Next, flip the radio over to expose its under-chassis wiring and compare what you see to the equipment’s instruction manual and schematic diagrams. The image you see leading into this Part #2 session is the underside of a recently restored and somewhat rare Collins 75S-2 receiver. While it may look complicated at first blush, it is a very straightforward design and easy to restore. And, when restored, did I mention it sounds and works great?

I usually start work with a visual inspection in the gear’s power supply section as this is where the biggest heat load and dreaded electrolytic filter capacitors reside. I next work my way, stage-by-stage, to the end which, in the case of a shortwave receiver, is its antenna jack. Here again, look for the obvious:

· Cracked or over-heated resistors. Carbon-style resistors are known to change value when substantially over heated. These resistors are normally a rich brown in color. But if there is an area in the middle that had turned far more black than brown then suspect overheating. If broken in half, well---that is indicative of a downstream component failure such as a shorted capacitor or internally defective tube.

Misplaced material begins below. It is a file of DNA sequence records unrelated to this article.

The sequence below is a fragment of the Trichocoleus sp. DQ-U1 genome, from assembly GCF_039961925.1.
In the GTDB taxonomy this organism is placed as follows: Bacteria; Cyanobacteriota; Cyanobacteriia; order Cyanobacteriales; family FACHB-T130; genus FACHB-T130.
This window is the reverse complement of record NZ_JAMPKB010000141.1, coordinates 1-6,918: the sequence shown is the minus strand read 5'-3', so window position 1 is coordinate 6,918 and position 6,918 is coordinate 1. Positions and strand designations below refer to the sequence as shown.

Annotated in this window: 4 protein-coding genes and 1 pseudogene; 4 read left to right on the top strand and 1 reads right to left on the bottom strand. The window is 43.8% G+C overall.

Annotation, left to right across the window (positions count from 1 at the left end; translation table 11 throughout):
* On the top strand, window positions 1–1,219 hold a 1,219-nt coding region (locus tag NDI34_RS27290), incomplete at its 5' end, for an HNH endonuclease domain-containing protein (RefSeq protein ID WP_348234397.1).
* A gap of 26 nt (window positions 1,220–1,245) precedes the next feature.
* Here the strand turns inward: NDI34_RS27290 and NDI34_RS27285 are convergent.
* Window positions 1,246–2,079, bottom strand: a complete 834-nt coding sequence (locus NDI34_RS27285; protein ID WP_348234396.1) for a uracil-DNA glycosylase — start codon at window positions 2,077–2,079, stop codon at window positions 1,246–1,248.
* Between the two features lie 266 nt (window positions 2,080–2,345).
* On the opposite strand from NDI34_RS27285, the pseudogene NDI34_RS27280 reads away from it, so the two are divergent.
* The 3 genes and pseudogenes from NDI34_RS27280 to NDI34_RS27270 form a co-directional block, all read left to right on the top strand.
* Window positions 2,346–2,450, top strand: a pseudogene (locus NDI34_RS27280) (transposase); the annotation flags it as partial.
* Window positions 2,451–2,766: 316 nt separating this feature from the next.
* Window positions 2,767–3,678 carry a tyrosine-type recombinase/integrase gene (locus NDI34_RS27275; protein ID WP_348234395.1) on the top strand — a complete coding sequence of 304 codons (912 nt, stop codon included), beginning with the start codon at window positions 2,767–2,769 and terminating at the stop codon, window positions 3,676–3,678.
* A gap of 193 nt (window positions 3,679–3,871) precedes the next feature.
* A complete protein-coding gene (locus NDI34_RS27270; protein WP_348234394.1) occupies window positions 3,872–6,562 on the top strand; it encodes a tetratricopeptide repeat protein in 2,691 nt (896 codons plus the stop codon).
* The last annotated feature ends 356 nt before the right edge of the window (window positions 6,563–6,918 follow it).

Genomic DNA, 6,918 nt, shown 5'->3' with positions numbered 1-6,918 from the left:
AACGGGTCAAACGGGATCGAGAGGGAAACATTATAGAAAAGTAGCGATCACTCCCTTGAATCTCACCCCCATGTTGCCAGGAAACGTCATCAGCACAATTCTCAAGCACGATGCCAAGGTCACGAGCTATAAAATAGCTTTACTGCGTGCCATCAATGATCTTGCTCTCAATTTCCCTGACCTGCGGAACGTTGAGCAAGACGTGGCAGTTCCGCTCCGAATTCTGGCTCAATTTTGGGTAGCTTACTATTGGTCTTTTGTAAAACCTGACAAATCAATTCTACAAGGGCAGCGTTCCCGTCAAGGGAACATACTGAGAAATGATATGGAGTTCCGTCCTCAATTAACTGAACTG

· Damaged electrolytic capacitors. These components have a pressure release ‘valve’ that vents if the internal pressure within the part becomes excessive. How, you ask? As the oxide forming electrolytic paste within the capacitor ages and dries out, leakage current between the plates increases. This leakage current generates heat, which hastens the dry out of the electrolytic paste. Soon, a capacitive death spiral begins and eventually a load of nasty smelling ‘goop’ escapes through the pressure release vent. Normally this aging process happens slowly over time (years unfortunately yet if one was to power up a long-dormant unit, the result can be somewhat explosive. A story about that comes later in the series!